Modeling Negative Affect Detector of Novice Programming Students through Keyboard Dynamics and Mouse Behavior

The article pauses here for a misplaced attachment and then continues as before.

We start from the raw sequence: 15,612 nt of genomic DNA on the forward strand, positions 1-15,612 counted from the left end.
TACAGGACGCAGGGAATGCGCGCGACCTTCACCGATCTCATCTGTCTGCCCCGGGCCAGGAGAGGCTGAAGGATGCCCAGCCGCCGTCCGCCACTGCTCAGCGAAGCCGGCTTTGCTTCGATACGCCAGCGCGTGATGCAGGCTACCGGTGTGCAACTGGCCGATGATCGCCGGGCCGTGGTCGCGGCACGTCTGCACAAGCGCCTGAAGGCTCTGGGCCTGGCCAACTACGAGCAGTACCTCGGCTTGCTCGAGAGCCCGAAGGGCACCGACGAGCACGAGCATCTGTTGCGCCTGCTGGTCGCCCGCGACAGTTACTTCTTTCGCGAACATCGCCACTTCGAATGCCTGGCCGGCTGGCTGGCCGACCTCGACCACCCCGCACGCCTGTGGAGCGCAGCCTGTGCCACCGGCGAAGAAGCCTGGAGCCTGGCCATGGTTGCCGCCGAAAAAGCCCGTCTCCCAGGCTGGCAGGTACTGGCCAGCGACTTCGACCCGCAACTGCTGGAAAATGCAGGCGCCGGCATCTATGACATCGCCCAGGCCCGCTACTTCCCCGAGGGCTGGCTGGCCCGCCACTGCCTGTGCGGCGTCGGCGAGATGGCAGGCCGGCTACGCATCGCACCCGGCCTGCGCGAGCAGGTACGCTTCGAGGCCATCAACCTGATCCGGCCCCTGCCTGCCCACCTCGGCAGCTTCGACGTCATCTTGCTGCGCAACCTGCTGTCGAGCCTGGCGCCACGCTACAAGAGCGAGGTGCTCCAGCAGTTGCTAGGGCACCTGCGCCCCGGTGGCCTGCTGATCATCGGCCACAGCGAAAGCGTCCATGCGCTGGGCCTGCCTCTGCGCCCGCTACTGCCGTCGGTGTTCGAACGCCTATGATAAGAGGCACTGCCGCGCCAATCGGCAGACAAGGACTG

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Learning to program is vital to novice programming students. During their learning process, particularly when they are making a program, affect plays a significant role. Affect may either motivate them to logically think and effectively respond to the programming activities or, it may make them to disengage or even withdraw from the programming task. Negative affect detection in the context of novice education can cue an intervention. When negative affect is detected, it opens an opportunity for either the teacher or an automated system to change the novice’s disposition. Hence, this study aims to develop affective models for detecting negative affective states, particularly boredom, confusion, and frustration, of novice programming students through keyboard dynamics and mouse behavior. It attempts to discover patterns that reflect the relationship of student affect with keystrokes and/or mouse features. The features were extracted from a customized mouse-key logs gathered from 55 novice C++ students and were labeled with the affective state observed from the corresponding video logs, which were gathered simultaneously with the mouse-key logs. Features that are highly correlated to affect detection were selected through a data mining tool and these were used to train well known classifiers. The results were analyzed in terms of some measures such as accuracy rate and kappa statistic to determine the acceptable models and to identify notable patterns that reflect the recognition of negative affect in terms of the selected features. Lastly, the models were tested using a pre-labeled test set.